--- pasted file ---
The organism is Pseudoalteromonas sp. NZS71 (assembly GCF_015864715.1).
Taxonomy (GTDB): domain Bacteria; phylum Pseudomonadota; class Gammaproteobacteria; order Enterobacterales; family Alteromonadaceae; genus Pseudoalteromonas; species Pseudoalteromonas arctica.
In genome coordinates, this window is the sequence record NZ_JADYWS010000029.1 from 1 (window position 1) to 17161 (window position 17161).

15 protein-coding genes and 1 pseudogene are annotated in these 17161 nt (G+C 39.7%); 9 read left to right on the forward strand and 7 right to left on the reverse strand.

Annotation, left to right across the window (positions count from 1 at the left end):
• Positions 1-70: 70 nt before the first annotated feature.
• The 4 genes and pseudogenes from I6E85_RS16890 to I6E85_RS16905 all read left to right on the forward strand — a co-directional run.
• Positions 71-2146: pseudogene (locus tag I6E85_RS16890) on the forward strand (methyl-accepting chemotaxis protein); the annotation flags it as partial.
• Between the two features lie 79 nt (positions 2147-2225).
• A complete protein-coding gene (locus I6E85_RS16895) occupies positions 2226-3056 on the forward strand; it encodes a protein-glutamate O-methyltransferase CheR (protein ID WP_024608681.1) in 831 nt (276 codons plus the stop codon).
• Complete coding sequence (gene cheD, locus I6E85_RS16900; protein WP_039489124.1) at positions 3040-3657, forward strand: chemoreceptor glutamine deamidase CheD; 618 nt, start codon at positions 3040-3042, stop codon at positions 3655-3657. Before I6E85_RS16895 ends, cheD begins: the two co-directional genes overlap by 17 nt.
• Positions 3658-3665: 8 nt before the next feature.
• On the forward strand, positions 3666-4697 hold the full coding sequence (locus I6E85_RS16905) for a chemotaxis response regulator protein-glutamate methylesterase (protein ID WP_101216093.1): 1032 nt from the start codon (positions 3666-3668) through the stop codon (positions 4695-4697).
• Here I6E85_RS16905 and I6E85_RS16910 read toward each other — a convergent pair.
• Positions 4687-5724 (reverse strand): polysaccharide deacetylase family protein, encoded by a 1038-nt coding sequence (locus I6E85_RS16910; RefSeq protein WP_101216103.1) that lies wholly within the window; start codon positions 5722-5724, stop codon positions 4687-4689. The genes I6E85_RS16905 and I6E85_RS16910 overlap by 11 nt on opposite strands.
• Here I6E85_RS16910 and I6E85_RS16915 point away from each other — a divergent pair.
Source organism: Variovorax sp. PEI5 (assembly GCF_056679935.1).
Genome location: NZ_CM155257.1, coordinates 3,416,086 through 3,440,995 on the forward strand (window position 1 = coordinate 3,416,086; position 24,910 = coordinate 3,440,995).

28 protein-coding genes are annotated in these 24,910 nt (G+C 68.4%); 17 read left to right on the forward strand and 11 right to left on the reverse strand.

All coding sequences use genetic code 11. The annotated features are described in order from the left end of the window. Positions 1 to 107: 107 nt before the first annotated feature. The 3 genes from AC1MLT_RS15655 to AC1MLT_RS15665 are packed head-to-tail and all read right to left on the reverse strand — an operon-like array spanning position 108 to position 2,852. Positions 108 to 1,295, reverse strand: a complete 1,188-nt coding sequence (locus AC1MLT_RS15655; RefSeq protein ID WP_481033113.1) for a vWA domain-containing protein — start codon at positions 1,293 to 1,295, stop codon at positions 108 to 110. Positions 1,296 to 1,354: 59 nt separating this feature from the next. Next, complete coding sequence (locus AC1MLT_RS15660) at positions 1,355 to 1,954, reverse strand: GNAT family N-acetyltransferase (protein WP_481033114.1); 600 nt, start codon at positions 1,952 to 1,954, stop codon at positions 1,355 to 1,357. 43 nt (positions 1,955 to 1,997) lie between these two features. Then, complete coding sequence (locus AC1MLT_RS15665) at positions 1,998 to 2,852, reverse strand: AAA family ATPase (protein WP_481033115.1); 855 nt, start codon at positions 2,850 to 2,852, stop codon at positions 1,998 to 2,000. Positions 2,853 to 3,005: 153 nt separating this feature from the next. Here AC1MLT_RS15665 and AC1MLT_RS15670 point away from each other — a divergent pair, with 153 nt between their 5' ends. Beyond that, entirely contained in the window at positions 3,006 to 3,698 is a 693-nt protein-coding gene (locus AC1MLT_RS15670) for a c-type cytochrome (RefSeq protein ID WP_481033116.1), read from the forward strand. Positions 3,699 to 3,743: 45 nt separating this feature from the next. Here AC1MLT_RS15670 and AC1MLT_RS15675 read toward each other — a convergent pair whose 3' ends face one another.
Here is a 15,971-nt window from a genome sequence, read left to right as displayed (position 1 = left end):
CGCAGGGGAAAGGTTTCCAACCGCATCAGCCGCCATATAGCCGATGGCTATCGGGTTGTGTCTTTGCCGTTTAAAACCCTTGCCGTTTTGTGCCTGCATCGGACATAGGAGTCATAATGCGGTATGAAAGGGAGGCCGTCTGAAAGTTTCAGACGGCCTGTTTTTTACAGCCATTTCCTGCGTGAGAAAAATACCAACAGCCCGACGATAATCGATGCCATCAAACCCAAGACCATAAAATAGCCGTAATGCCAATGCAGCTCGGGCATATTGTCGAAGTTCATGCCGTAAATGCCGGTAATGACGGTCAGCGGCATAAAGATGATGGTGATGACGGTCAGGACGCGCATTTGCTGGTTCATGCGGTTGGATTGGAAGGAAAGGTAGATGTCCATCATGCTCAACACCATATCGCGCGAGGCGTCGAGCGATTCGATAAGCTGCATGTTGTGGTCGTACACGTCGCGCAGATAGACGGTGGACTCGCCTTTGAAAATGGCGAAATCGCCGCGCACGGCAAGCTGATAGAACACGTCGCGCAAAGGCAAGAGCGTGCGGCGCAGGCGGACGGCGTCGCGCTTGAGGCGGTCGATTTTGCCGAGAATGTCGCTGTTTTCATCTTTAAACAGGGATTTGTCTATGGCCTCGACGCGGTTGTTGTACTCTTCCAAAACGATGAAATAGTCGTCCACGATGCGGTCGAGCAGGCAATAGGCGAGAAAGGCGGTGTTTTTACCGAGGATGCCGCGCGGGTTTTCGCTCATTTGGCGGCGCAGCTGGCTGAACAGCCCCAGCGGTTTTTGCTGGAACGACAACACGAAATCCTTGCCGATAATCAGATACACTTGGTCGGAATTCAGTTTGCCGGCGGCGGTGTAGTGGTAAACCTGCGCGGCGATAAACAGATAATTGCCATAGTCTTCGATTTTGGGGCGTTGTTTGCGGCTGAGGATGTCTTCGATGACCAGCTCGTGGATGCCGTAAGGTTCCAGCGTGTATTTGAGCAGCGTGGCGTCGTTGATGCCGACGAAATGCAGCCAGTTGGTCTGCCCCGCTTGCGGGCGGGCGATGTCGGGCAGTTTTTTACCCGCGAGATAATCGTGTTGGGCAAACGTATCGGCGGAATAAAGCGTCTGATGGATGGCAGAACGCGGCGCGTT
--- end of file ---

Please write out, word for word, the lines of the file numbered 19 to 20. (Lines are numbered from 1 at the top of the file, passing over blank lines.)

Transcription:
28 protein-coding genes are annotated in these 24,910 nt (G+C 68.4%); 17 read left to right on the forward strand and 11 right to left on the reverse strand.

All coding sequences use genetic code 11. The annotated features are described in order from the left end of the window. Positions 1 to 107: 107 nt before the first annotated feature. The 3 genes from AC1MLT_RS15655 to AC1MLT_RS15665 are packed head-to-tail and all read right to left on the reverse strand — an operon-like array spanning position 108 to position 2,852. Positions 108 to 1,295, reverse strand: a complete 1,188-nt coding sequence (locus AC1MLT_RS15655; RefSeq protein ID WP_481033113.1) for a vWA domain-containing protein — start codon at positions 1,293 to 1,295, stop codon at positions 108 to 110. Positions 1,296 to 1,354: 59 nt separating this feature from the next. Next, complete coding sequence (locus AC1MLT_RS15660) at positions 1,355 to 1,954, reverse strand: GNAT family N-acetyltransferase (protein WP_481033114.1); 600 nt, start codon at positions 1,952 to 1,954, stop codon at positions 1,355 to 1,357. 43 nt (positions 1,955 to 1,997) lie between these two features. Then, complete coding sequence (locus AC1MLT_RS15665) at positions 1,998 to 2,852, reverse strand: AAA family ATPase (protein WP_481033115.1); 855 nt, start codon at positions 2,850 to 2,852, stop codon at positions 1,998 to 2,000. Positions 2,853 to 3,005: 153 nt separating this feature from the next. Here AC1MLT_RS15665 and AC1MLT_RS15670 point away from each other — a divergent pair, with 153 nt between their 5' ends. Beyond that, entirely contained in the window at positions 3,006 to 3,698 is a 693-nt protein-coding gene (locus AC1MLT_RS15670) for a c-type cytochrome (RefSeq protein ID WP_481033116.1), read from the forward strand. Positions 3,699 to 3,743: 45 nt separating this feature from the next. Here AC1MLT_RS15670 and AC1MLT_RS15675 read toward each other — a convergent pair whose 3' ends face one another.